While the majority of the world's attention is focused on Omicron, its symptoms, and its rapid spread, another COVID 19 variant has chosen to steal the show. This is referred to as the IHU variety, and it was first discovered in France.
Although there isn't much information regarding IHU at the moment, public health experts, including WHO staff, are keeping an eye on it. That's all we know about this version, which is generating a lot of buzz.
IHU is a COVID19-causing variant of SARSCoV2, which was first discovered in October in southern France.
In early November, IHU, also known as B.1.640.2, was submitted to Gisaid, a collaborative database of disease variations. According to the report, just 20 samples have been sequenced since then, with only one in early December. The mutant has 46 mutations and 37 deletions from the original SARSCoV2, according to genetic research. There are 14 amino acid changes and nine deletions in the spike protein utilised by SARSCoV2 to connect to cells.
Is it accurate to say that IHU is more contagious than Omicron?
It appears that this is not the case. IHU is a disease that is "older than Omicron and not extensively spread."
On November 9, the Omicron variation was identified, followed by the IHU variant on November 24. It has now spread to every part of the world. Omicron variants are responsible for more than 95 percent of 19 COVID cases in the United States, according to the Centers for Disease Control and Prevention (CDC), resulting in a global record of 19 COVID 19 cases.
At this stage, all versions must be able to outperform Omicron IHU. This appears to be suppressed based on several documented examples.
Keeping oneself safe from IHU
The virus is known to mutate and will continue to do so. "Most varieties will not represent a significant hazard," according to the researchers, and it is still too early for the general public to be concerned about IHU.
There are going to be more mutations in the future. “Until the whole globe is inoculated or acquires immunity. New varieties may appear, and physicians and scientists must keep track of them.
Meanwhile, be vaccinated against COVID19, receive booster doses if you're eligible, and employ recognised COVID19 prevention measures from IHU, Omicron, and other COVID19 versions.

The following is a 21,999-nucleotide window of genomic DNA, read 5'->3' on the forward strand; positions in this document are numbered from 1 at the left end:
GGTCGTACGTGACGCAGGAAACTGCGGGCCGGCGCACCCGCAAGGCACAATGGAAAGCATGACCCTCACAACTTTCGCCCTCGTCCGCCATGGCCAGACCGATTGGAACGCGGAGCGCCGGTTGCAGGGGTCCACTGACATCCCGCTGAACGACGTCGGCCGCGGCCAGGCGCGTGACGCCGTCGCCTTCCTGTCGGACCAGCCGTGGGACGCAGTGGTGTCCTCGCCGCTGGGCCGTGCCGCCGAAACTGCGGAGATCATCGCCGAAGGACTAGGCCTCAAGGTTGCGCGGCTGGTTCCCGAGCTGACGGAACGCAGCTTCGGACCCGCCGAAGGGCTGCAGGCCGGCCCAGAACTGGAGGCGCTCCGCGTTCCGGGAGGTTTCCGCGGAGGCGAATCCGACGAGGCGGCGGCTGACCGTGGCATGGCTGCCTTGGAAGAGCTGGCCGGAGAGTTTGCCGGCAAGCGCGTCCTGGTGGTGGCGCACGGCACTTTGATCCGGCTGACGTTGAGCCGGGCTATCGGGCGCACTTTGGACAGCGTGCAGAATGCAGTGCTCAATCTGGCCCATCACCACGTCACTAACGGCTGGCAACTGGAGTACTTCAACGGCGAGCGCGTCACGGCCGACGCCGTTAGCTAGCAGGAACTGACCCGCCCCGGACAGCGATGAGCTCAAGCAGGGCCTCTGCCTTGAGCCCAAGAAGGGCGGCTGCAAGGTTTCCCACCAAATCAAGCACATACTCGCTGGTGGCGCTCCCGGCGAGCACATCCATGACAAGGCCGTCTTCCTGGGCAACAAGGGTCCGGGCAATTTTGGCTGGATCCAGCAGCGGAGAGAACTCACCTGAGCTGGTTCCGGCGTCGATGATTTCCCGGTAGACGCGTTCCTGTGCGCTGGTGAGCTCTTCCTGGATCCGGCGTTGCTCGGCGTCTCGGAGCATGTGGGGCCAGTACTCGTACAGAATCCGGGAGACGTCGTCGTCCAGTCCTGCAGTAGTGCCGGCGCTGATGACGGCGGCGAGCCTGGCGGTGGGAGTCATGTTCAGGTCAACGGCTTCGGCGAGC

Vaccination will not only keep you safe but your future generation too
The immunisation lowers the chances of being infected. Your body creates antibodies against the coronavirus as soon as you get the first injection. These antibodies aid the immune system in fighting the virus in the case of an unintentional infection, lowering the risk of becoming ill. In the United States, three vaccinations are available that successfully prevent illness.
You can still get infected after being vaccinated, but because to something called herd immunity, your chances of being infected are much decreased once the rest of the community has been vaccinated. Getting vaccinated not only lowers your risk of infection, but it also helps to safeguard the community by lowering the risk of virus transmission.
The immunisation may be beneficial to your unborn child or infant. Expectant moms who get the COVID19 vaccination produce antibodies to the virus, which they pass on to their unborn kids through the placenta, according to studies. Breast milk has also been found to transfer antibodies from mothers to their babies. This indicates that these neonates have some viral immunity. Because newborns cannot be immunised, this is extremely crucial.
The vaccination guards against life-threatening illnesses. Three vaccines, developed by Johnson & Johnson, Moderna, and Pfizer, have been demonstrated in studies to successfully prevent major infections caused by COVID19. As a result, if you are vaccinated and infected, a significant reaction is rare.
N95 masks are another way of keeping oneself protected
Yes. Face masks help minimize viral infections when used in combination with other precautions such as vaccination, physical distancing and washing hands frequently.
The US Center for Disease Control and Prevention and WHO recommends using a N95 mask In areas where new COVID 19 cases are prevalent, masks should be worn inside in crowded public and outdoor situations, or while in close proximity to unvaccinated people. Individuals who have not been fully vaccinated are advised to use face masks indoors and outdoors where they may be exposed to COVID 19, such as at crowded events and large gatherings.